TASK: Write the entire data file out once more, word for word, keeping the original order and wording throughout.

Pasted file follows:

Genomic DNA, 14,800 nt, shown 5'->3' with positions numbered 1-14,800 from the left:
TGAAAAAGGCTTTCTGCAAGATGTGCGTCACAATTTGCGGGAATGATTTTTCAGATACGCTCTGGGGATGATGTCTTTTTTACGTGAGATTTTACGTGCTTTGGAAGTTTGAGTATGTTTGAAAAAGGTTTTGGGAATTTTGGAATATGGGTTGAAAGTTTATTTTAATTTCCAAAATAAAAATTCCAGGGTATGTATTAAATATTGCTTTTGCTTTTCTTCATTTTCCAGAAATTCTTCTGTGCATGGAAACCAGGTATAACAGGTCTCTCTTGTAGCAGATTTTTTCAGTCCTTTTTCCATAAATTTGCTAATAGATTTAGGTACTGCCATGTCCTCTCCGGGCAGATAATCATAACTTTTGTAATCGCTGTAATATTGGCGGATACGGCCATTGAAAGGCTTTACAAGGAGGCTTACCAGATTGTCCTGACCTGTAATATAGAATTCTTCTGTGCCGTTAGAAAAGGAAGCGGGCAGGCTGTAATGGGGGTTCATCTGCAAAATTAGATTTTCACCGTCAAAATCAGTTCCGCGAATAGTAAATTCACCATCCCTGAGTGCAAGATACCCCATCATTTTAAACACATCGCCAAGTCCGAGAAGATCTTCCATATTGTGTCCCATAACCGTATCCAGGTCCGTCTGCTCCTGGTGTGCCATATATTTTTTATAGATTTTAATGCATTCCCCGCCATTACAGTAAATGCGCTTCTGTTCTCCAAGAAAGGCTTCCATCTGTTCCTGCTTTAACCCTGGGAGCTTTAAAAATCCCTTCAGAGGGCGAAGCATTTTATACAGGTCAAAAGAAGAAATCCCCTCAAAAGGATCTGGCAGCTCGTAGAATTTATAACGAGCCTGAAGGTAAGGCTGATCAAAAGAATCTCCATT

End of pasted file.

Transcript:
Genomic DNA, 14,800 nt, shown 5'->3' with positions numbered 1-14,800 from the left:
TGAAAAAGGCTTTCTGCAAGATGTGCGTCACAATTTGCGGGAATGATTTTTCAGATACGCTCTGGGGATGATGTCTTTTTTACGTGAGATTTTACGTGCTTTGGAAGTTTGAGTATGTTTGAAAAAGGTTTTGGGAATTTTGGAATATGGGTTGAAAGTTTATTTTAATTTCCAAAATAAAAATTCCAGGGTATGTATTAAATATTGCTTTTGCTTTTCTTCATTTTCCAGAAATTCTTCTGTGCATGGAAACCAGGTATAACAGGTCTCTCTTGTAGCAGATTTTTTCAGTCCTTTTTCCATAAATTTGCTAATAGATTTAGGTACTGCCATGTCCTCTCCGGGCAGATAATCATAACTTTTGTAATCGCTGTAATATTGGCGGATACGGCCATTGAAAGGCTTTACAAGGAGGCTTACCAGATTGTCCTGACCTGTAATATAGAATTCTTCTGTGCCGTTAGAAAAGGAAGCGGGCAGGCTGTAATGGGGGTTCATCTGCAAAATTAGATTTTCACCGTCAAAATCAGTTCCGCGAATAGTAAATTCACCATCCCTGAGTGCAAGATACCCCATCATTTTAAACACATCGCCAAGTCCGAGAAGATCTTCCATATTGTGTCCCATAACCGTATCCAGGTCCGTCTGCTCCTGGTGTGCCATATATTTTTTATAGATTTTAATGCATTCCCCGCCATTACAGTAAATGCGCTTCTGTTCTCCAAGAAAGGCTTCCATCTGTTCCTGCTTTAACCCTGGGAGCTTTAAAAATCCCTTCAGAGGGCGAAGCATTTTATACAGGTCAAAAGAAGAAATCCCCTCAAAAGGATCTGGCAGCTCGTAGAATTTATAACGAGCCTGAAGGTAAGGCTGATCAAAAGAATCTCCATT